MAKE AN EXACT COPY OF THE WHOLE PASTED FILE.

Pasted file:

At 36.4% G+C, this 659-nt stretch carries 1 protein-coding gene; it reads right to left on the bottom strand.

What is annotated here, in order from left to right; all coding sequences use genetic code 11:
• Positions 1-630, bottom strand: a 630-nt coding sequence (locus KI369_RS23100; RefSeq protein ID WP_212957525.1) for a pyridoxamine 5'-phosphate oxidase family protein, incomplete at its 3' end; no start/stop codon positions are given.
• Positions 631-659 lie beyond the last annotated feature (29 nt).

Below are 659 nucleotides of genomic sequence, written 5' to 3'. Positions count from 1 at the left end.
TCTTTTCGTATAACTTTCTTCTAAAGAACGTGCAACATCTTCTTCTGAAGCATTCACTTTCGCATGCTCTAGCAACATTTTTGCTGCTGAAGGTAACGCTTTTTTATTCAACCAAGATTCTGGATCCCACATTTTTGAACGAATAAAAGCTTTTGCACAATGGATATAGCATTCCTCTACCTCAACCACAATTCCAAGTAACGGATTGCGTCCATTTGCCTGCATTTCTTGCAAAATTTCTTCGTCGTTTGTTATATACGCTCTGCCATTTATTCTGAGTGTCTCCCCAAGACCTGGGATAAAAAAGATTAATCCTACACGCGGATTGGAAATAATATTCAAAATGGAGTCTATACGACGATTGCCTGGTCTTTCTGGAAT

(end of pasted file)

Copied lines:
At 36.4% G+C, this 659-nt stretch carries 1 protein-coding gene; it reads right to left on the bottom strand.

What is annotated here, in order from left to right; all coding sequences use genetic code 11:
• Positions 1-630, bottom strand: a 630-nt coding sequence (locus KI369_RS23100; RefSeq protein ID WP_212957525.1) for a pyridoxamine 5'-phosphate oxidase family protein, incomplete at its 3' end; no start/stop codon positions are given.
• Positions 631-659 lie beyond the last annotated feature (29 nt).

Below are 659 nucleotides of genomic sequence, written 5' to 3'. Positions count from 1 at the left end.
TCTTTTCGTATAACTTTCTTCTAAAGAACGTGCAACATCTTCTTCTGAAGCATTCACTTTCGCATGCTCTAGCAACATTTTTGCTGCTGAAGGTAACGCTTTTTTATTCAACCAAGATTCTGGATCCCACATTTTTGAACGAATAAAAGCTTTTGCACAATGGATATAGCATTCCTCTACCTCAACCACAATTCCAAGTAACGGATTGCGTCCATTTGCCTGCATTTCTTGCAAAATTTCTTCGTCGTTTGTTATATACGCTCTGCCATTTATTCTGAGTGTCTCCCCAAGACCTGGGATAAAAAAGATTAATCCTACACGCGGATTGGAAATAATATTCAAAATGGAGTCTATACGACGATTGCCTGGTCTTTCTGGAAT